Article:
Michel Grosclaude was a philosopher and French linguist, the author of works on grammar and Occitan onomastics. Born on 8 July 1926 in Nancy at, he was the son of a writer. He studied in Lyon and in Marseille and spent time in Le Chambon-sur-Lignon during the war, which had some significance for his humanistic ideas, he finished his training in Latin and philosophy at the Sorbonne. He was appointed as a professor at Chinon where he married a teacher, they sought the possibility of compatible posts and came across them in Béarn: she at Sauvelade, he in the Orthez high school where he arrived in 1958. Volunteering to take the post of secretary of the town council in Sauvelade, he was confronted for the first time with the Occitan language in its béarnaise and Gascon variants, he understood the importance of this language that he had seen at the Mistral de Marseille high school. He decided to train with the help of Roger Lapassade, a high school colleague, who in 1960 founded the association Per Noste in Orthez as a Gascon section of the Occitan Studies Institute.
Noted for his knowledge of Latin and Greek, he integrated with the association in 1965 and became a specialist and historian of the language. He would be one of the leaders of the defence of Occitan culture until his death, he became professor of Occitan and worked on the publishing of first level textbooks with Robert Darrigrand. At the same time he contributed to the magazine Per Noste País Gascons and a History of Béarn designed for teachers and students, he directed his first elementary French-Occitan dictionary for the La Civada association in Pau. He tackled writing a more complete version of this dictionary, with Gilbert Narioo, it was completed by Patric Guilhemjoan after his death in 2002. Meanwhile, he taught himself the onomastics of Occitan and made some interesting studies of Gascon toponymy and patronymy. For twelve years he hosted his 15-minute daily show, lo Cercanoms, on Ràdio País with Crestian Lamaison, one of his students, his show was open to all topics pertaining to the heritage of proper names.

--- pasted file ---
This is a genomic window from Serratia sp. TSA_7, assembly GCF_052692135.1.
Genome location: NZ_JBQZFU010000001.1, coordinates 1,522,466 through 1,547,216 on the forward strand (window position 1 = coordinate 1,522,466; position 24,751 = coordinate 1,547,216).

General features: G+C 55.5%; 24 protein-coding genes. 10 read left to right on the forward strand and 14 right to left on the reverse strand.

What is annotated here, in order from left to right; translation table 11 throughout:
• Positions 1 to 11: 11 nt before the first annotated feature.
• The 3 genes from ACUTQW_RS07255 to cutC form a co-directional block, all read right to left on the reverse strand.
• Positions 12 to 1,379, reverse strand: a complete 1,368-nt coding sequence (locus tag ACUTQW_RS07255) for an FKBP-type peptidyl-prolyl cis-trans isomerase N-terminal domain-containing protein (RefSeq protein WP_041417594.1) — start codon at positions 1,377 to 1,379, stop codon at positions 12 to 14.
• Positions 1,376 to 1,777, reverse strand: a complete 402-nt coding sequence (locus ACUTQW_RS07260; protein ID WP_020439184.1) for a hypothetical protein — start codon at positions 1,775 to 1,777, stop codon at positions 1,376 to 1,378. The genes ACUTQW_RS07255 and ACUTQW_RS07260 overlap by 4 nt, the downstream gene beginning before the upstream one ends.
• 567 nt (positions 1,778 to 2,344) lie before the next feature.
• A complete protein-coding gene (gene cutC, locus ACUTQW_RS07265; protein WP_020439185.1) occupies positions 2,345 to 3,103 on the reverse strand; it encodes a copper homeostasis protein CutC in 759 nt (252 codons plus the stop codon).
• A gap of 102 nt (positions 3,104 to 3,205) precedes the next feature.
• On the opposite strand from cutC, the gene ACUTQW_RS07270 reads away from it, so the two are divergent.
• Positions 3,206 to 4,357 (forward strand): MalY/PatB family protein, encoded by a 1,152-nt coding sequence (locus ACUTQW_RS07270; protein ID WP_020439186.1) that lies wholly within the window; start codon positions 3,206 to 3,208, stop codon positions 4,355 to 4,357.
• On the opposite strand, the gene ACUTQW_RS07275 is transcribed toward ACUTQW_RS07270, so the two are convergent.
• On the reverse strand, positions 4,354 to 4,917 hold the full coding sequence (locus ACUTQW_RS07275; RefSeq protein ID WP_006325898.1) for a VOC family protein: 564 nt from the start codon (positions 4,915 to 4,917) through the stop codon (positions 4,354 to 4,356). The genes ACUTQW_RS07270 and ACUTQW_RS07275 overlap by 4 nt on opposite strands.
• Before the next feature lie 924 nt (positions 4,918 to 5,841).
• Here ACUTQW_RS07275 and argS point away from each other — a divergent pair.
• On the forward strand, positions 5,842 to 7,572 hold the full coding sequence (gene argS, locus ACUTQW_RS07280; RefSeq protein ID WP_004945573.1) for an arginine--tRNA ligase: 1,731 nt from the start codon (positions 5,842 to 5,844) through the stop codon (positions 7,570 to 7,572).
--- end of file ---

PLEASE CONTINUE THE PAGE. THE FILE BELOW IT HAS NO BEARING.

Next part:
Along with his job as a professor of philosophy it was little known that he was interested in many subjects, some of which he was passionate about, such as geology and book binding. He wrote, he worked with the Centre for the Study of Béarnais Protestantism and published several papers in their journal. He died on 21 May 2002, was buried at Sauvelade. La Republica Peiralada. Lo procès de l'aulhèr. La termièra sauvatja. Lo Gascon lèu e plan Le Bearn, testimonials on 1000 years of history La Gascogne, testimonials on 2000 years of history Toponymical Dictionary of the Communes of Béarn. L'Evangèli segon sant Matèu. Etymological dictionary of Gascon family names. Directory of Occitan conjugations of Gascony. Toponymical Dictionary of the Communes of Hautes-Pyrenees. Small French-Occitan dictionary, lo Civadet. 70 keys to the learning of Occitan in Gascony. JH Fondeville, The pastorala deu paisan with Gilbert Narioo. Navera pastorala bearnesa with Gilbert Narioo; the sermon of the priest of Bideren. Father Girardeau, Las macarienas.